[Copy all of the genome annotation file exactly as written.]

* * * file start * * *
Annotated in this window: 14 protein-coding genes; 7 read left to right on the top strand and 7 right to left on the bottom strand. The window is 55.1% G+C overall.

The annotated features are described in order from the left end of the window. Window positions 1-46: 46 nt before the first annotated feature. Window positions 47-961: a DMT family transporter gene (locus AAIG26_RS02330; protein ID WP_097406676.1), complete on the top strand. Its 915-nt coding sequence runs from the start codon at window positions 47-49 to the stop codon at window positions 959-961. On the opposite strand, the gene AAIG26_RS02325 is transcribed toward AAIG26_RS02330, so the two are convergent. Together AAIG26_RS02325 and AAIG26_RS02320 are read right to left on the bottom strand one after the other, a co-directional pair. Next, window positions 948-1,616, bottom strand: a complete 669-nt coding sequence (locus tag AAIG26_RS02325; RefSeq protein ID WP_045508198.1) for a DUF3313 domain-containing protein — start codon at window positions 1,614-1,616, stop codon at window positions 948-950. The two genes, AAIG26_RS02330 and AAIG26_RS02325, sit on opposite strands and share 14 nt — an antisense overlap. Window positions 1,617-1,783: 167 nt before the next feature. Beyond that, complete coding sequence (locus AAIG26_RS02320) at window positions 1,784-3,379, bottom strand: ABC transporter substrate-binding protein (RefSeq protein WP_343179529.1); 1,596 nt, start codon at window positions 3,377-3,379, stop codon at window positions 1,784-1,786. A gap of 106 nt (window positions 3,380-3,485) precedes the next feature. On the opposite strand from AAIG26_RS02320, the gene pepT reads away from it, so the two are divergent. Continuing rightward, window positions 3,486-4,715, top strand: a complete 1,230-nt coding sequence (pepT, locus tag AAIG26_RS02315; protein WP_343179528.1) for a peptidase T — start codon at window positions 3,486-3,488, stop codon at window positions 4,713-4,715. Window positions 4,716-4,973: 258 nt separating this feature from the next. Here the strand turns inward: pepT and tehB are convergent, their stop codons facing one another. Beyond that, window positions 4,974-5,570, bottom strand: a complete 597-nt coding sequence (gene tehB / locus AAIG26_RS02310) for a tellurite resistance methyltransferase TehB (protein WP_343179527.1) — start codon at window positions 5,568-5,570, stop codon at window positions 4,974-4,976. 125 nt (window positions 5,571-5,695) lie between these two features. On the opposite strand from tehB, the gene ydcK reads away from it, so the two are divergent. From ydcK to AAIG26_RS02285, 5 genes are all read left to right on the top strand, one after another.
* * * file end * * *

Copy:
Annotated in this window: 14 protein-coding genes; 7 read left to right on the top strand and 7 right to left on the bottom strand. The window is 55.1% G+C overall.

The annotated features are described in order from the left end of the window. Window positions 1-46: 46 nt before the first annotated feature. Window positions 47-961: a DMT family transporter gene (locus AAIG26_RS02330; protein ID WP_097406676.1), complete on the top strand. Its 915-nt coding sequence runs from the start codon at window positions 47-49 to the stop codon at window positions 959-961. On the opposite strand, the gene AAIG26_RS02325 is transcribed toward AAIG26_RS02330, so the two are convergent. Together AAIG26_RS02325 and AAIG26_RS02320 are read right to left on the bottom strand one after the other, a co-directional pair. Next, window positions 948-1,616, bottom strand: a complete 669-nt coding sequence (locus tag AAIG26_RS02325; RefSeq protein ID WP_045508198.1) for a DUF3313 domain-containing protein — start codon at window positions 1,614-1,616, stop codon at window positions 948-950. The two genes, AAIG26_RS02330 and AAIG26_RS02325, sit on opposite strands and share 14 nt — an antisense overlap. Window positions 1,617-1,783: 167 nt before the next feature. Beyond that, complete coding sequence (locus AAIG26_RS02320) at window positions 1,784-3,379, bottom strand: ABC transporter substrate-binding protein (RefSeq protein WP_343179529.1); 1,596 nt, start codon at window positions 3,377-3,379, stop codon at window positions 1,784-1,786. A gap of 106 nt (window positions 3,380-3,485) precedes the next feature. On the opposite strand from AAIG26_RS02320, the gene pepT reads away from it, so the two are divergent. Continuing rightward, window positions 3,486-4,715, top strand: a complete 1,230-nt coding sequence (pepT, locus tag AAIG26_RS02315; protein WP_343179528.1) for a peptidase T — start codon at window positions 3,486-3,488, stop codon at window positions 4,713-4,715. Window positions 4,716-4,973: 258 nt separating this feature from the next. Here the strand turns inward: pepT and tehB are convergent, their stop codons facing one another. Beyond that, window positions 4,974-5,570, bottom strand: a complete 597-nt coding sequence (gene tehB / locus AAIG26_RS02310) for a tellurite resistance methyltransferase TehB (protein WP_343179527.1) — start codon at window positions 5,568-5,570, stop codon at window positions 4,974-4,976. 125 nt (window positions 5,571-5,695) lie between these two features. On the opposite strand from tehB, the gene ydcK reads away from it, so the two are divergent. From ydcK to AAIG26_RS02285, 5 genes are all read left to right on the top strand, one after another.